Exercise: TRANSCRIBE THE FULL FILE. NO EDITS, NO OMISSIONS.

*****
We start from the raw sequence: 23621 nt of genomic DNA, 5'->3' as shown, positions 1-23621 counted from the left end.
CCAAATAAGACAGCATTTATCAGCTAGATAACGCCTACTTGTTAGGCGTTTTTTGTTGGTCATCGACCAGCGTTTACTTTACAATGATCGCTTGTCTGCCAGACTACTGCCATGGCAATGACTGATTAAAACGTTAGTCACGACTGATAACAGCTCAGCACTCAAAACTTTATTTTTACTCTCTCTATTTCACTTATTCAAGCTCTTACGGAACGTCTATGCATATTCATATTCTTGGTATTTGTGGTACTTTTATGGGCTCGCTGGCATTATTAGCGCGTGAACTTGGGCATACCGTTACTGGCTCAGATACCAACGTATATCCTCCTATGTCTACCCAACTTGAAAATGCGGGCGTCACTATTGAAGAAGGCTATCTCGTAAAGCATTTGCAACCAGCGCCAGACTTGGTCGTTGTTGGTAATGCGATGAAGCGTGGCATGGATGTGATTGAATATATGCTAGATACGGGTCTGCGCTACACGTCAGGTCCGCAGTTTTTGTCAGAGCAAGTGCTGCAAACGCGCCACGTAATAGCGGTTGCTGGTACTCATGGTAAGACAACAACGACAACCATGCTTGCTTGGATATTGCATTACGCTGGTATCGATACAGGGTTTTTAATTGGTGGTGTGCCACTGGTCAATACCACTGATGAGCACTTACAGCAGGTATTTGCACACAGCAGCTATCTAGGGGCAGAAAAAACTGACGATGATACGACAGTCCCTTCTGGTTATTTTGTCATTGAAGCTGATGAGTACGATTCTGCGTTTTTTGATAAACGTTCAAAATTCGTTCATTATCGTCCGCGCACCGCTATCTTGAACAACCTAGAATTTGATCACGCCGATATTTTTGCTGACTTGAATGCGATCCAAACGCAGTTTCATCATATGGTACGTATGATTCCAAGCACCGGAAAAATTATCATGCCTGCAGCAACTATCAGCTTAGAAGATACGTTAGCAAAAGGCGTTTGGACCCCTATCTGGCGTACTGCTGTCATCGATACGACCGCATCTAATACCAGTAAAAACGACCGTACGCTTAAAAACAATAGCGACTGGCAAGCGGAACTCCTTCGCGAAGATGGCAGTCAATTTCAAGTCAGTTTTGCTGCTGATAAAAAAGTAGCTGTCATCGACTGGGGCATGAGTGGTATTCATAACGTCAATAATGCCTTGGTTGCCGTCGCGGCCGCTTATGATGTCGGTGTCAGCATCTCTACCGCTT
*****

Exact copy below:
We start from the raw sequence: 23621 nt of genomic DNA, 5'->3' as shown, positions 1-23621 counted from the left end.
CCAAATAAGACAGCATTTATCAGCTAGATAACGCCTACTTGTTAGGCGTTTTTTGTTGGTCATCGACCAGCGTTTACTTTACAATGATCGCTTGTCTGCCAGACTACTGCCATGGCAATGACTGATTAAAACGTTAGTCACGACTGATAACAGCTCAGCACTCAAAACTTTATTTTTACTCTCTCTATTTCACTTATTCAAGCTCTTACGGAACGTCTATGCATATTCATATTCTTGGTATTTGTGGTACTTTTATGGGCTCGCTGGCATTATTAGCGCGTGAACTTGGGCATACCGTTACTGGCTCAGATACCAACGTATATCCTCCTATGTCTACCCAACTTGAAAATGCGGGCGTCACTATTGAAGAAGGCTATCTCGTAAAGCATTTGCAACCAGCGCCAGACTTGGTCGTTGTTGGTAATGCGATGAAGCGTGGCATGGATGTGATTGAATATATGCTAGATACGGGTCTGCGCTACACGTCAGGTCCGCAGTTTTTGTCAGAGCAAGTGCTGCAAACGCGCCACGTAATAGCGGTTGCTGGTACTCATGGTAAGACAACAACGACAACCATGCTTGCTTGGATATTGCATTACGCTGGTATCGATACAGGGTTTTTAATTGGTGGTGTGCCACTGGTCAATACCACTGATGAGCACTTACAGCAGGTATTTGCACACAGCAGCTATCTAGGGGCAGAAAAAACTGACGATGATACGACAGTCCCTTCTGGTTATTTTGTCATTGAAGCTGATGAGTACGATTCTGCGTTTTTTGATAAACGTTCAAAATTCGTTCATTATCGTCCGCGCACCGCTATCTTGAACAACCTAGAATTTGATCACGCCGATATTTTTGCTGACTTGAATGCGATCCAAACGCAGTTTCATCATATGGTACGTATGATTCCAAGCACCGGAAAAATTATCATGCCTGCAGCAACTATCAGCTTAGAAGATACGTTAGCAAAAGGCGTTTGGACCCCTATCTGGCGTACTGCTGTCATCGATACGACCGCATCTAATACCAGTAAAAACGACCGTACGCTTAAAAACAATAGCGACTGGCAAGCGGAACTCCTTCGCGAAGATGGCAGTCAATTTCAAGTCAGTTTTGCTGCTGATAAAAAAGTAGCTGTCATCGACTGGGGCATGAGTGGTATTCATAACGTCAATAATGCCTTGGTTGCCGTCGCGGCCGCTTATGATGTCGGTGTCAGCATCTCTACCGCTT